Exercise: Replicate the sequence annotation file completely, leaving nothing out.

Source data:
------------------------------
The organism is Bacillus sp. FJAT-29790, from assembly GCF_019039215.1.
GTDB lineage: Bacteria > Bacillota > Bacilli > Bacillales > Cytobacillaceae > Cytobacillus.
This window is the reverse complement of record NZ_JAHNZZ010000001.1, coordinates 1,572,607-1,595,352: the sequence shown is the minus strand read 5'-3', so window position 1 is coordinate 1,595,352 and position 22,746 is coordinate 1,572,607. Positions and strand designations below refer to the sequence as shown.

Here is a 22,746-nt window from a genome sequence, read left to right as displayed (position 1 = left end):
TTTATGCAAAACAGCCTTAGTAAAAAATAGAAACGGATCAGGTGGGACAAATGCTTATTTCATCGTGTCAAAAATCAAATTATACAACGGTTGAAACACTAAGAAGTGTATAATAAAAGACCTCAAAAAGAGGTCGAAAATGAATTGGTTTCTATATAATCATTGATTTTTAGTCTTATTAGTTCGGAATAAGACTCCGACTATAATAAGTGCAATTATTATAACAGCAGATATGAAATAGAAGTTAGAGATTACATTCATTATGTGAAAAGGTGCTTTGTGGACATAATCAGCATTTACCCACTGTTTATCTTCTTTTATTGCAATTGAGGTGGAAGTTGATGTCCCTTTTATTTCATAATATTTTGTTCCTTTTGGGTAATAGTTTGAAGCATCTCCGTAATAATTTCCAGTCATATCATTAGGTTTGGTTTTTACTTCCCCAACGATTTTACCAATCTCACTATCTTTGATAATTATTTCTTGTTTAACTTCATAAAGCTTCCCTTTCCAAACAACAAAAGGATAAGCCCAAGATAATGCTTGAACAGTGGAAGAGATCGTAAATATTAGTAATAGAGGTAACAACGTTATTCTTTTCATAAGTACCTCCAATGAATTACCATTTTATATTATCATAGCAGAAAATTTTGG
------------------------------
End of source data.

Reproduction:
The organism is Bacillus sp. FJAT-29790, from assembly GCF_019039215.1.
GTDB lineage: Bacteria > Bacillota > Bacilli > Bacillales > Cytobacillaceae > Cytobacillus.
This window is the reverse complement of record NZ_JAHNZZ010000001.1, coordinates 1,572,607-1,595,352: the sequence shown is the minus strand read 5'-3', so window position 1 is coordinate 1,595,352 and position 22,746 is coordinate 1,572,607. Positions and strand designations below refer to the sequence as shown.

Here is a 22,746-nt window from a genome sequence, read left to right as displayed (position 1 = left end):
TTTATGCAAAACAGCCTTAGTAAAAAATAGAAACGGATCAGGTGGGACAAATGCTTATTTCATCGTGTCAAAAATCAAATTATACAACGGTTGAAACACTAAGAAGTGTATAATAAAAGACCTCAAAAAGAGGTCGAAAATGAATTGGTTTCTATATAATCATTGATTTTTAGTCTTATTAGTTCGGAATAAGACTCCGACTATAATAAGTGCAATTATTATAACAGCAGATATGAAATAGAAGTTAGAGATTACATTCATTATGTGAAAAGGTGCTTTGTGGACATAATCAGCATTTACCCACTGTTTATCTTCTTTTATTGCAATTGAGGTGGAAGTTGATGTCCCTTTTATTTCATAATATTTTGTTCCTTTTGGGTAATAGTTTGAAGCATCTCCGTAATAATTTCCAGTCATATCATTAGGTTTGGTTTTTACTTCCCCAACGATTTTACCAATCTCACTATCTTTGATAATTATTTCTTGTTTAACTTCATAAAGCTTCCCTTTCCAAACAACAAAAGGATAAGCCCAAGATAATGCTTGAACAGTGGAAGAGATCGTAAATATTAGTAATAGAGGTAACAACGTTATTCTTTTCATAAGTACCTCCAATGAATTACCATTTTATATTATCATAGCAGAAAATTTTGG